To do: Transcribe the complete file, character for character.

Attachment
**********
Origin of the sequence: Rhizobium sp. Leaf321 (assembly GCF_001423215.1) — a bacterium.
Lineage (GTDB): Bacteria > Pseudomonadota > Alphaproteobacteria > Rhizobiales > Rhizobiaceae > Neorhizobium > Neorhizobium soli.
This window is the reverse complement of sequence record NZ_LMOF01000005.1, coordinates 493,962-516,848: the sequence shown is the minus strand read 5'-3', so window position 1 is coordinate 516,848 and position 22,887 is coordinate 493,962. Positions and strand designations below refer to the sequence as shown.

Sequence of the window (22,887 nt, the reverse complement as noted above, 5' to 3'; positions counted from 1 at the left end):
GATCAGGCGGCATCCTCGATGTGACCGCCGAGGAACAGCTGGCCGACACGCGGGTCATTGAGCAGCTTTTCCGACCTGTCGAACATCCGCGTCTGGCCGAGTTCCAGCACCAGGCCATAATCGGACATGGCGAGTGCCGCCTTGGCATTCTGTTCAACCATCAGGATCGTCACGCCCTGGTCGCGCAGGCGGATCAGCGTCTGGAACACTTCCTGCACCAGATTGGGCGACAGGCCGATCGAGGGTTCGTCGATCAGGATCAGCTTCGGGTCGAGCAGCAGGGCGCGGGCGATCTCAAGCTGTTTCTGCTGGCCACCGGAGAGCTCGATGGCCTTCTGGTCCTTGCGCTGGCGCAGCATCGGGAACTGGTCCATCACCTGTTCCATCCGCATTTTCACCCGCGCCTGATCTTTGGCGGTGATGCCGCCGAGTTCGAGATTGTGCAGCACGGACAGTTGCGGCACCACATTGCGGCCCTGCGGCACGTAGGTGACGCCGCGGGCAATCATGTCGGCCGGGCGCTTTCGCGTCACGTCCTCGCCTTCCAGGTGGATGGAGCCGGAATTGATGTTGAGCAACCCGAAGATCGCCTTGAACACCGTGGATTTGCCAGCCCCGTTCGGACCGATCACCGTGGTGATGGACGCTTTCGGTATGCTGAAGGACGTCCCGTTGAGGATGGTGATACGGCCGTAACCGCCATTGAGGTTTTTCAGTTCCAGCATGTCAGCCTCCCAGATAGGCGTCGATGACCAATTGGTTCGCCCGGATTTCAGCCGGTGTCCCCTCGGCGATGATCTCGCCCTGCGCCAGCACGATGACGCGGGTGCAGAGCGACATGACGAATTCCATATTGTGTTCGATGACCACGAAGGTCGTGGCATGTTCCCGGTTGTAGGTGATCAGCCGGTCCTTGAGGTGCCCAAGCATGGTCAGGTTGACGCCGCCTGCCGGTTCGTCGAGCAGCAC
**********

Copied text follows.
Origin of the sequence: Rhizobium sp. Leaf321 (assembly GCF_001423215.1) — a bacterium.
Lineage (GTDB): Bacteria > Pseudomonadota > Alphaproteobacteria > Rhizobiales > Rhizobiaceae > Neorhizobium > Neorhizobium soli.
This window is the reverse complement of sequence record NZ_LMOF01000005.1, coordinates 493,962-516,848: the sequence shown is the minus strand read 5'-3', so window position 1 is coordinate 516,848 and position 22,887 is coordinate 493,962. Positions and strand designations below refer to the sequence as shown.

Sequence of the window (22,887 nt, the reverse complement as noted above, 5' to 3'; positions counted from 1 at the left end):
GATCAGGCGGCATCCTCGATGTGACCGCCGAGGAACAGCTGGCCGACACGCGGGTCATTGAGCAGCTTTTCCGACCTGTCGAACATCCGCGTCTGGCCGAGTTCCAGCACCAGGCCATAATCGGACATGGCGAGTGCCGCCTTGGCATTCTGTTCAACCATCAGGATCGTCACGCCCTGGTCGCGCAGGCGGATCAGCGTCTGGAACACTTCCTGCACCAGATTGGGCGACAGGCCGATCGAGGGTTCGTCGATCAGGATCAGCTTCGGGTCGAGCAGCAGGGCGCGGGCGATCTCAAGCTGTTTCTGCTGGCCACCGGAGAGCTCGATGGCCTTCTGGTCCTTGCGCTGGCGCAGCATCGGGAACTGGTCCATCACCTGTTCCATCCGCATTTTCACCCGCGCCTGATCTTTGGCGGTGATGCCGCCGAGTTCGAGATTGTGCAGCACGGACAGTTGCGGCACCACATTGCGGCCCTGCGGCACGTAGGTGACGCCGCGGGCAATCATGTCGGCCGGGCGCTTTCGCGTCACGTCCTCGCCTTCCAGGTGGATGGAGCCGGAATTGATGTTGAGCAACCCGAAGATCGCCTTGAACACCGTGGATTTGCCAGCCCCGTTCGGACCGATCACCGTGGTGATGGACGCTTTCGGTATGCTGAAGGACGTCCCGTTGAGGATGGTGATACGGCCGTAACCGCCATTGAGGTTTTTCAGTTCCAGCATGTCAGCCTCCCAGATAGGCGTCGATGACCAATTGGTTCGCCCGGATTTCAGCCGGTGTCCCCTCGGCGATGATCTCGCCCTGCGCCAGCACGATGACGCGGGTGCAGAGCGACATGACGAATTCCATATTGTGTTCGATGACCACGAAGGTCGTGGCATGTTCCCGGTTGTAGGTGATCAGCCGGTCCTTGAGGTGCCCAAGCATGGTCAGGTTGACGCCGCCTGCCGGTTCGTCGAGCAGCAC